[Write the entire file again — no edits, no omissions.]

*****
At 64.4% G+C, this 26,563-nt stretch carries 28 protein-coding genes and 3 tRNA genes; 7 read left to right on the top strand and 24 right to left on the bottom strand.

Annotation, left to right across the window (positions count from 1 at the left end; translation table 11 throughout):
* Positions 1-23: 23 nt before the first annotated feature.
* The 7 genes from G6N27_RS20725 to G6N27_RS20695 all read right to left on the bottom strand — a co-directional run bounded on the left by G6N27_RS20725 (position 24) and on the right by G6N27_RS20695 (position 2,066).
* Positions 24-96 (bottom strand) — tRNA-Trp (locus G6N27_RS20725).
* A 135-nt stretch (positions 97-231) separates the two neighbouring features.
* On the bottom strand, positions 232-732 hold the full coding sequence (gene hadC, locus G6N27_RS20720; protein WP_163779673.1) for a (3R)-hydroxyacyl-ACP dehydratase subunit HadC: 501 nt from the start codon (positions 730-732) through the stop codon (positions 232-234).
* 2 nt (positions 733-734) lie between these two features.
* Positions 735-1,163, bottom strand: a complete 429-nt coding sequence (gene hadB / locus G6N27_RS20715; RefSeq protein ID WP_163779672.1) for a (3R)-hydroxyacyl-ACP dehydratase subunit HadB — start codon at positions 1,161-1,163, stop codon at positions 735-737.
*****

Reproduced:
At 64.4% G+C, this 26,563-nt stretch carries 28 protein-coding genes and 3 tRNA genes; 7 read left to right on the top strand and 24 right to left on the bottom strand.

Annotation, left to right across the window (positions count from 1 at the left end; translation table 11 throughout):
* Positions 1-23: 23 nt before the first annotated feature.
* The 7 genes from G6N27_RS20725 to G6N27_RS20695 all read right to left on the bottom strand — a co-directional run bounded on the left by G6N27_RS20725 (position 24) and on the right by G6N27_RS20695 (position 2,066).
* Positions 24-96 (bottom strand) — tRNA-Trp (locus G6N27_RS20725).
* A 135-nt stretch (positions 97-231) separates the two neighbouring features.
* On the bottom strand, positions 232-732 hold the full coding sequence (gene hadC, locus G6N27_RS20720; protein WP_163779673.1) for a (3R)-hydroxyacyl-ACP dehydratase subunit HadC: 501 nt from the start codon (positions 730-732) through the stop codon (positions 232-234).
* 2 nt (positions 733-734) lie between these two features.
* Positions 735-1,163, bottom strand: a complete 429-nt coding sequence (gene hadB / locus G6N27_RS20715; RefSeq protein ID WP_163779672.1) for a (3R)-hydroxyacyl-ACP dehydratase subunit HadB — start codon at positions 1,161-1,163, stop codon at positions 735-737.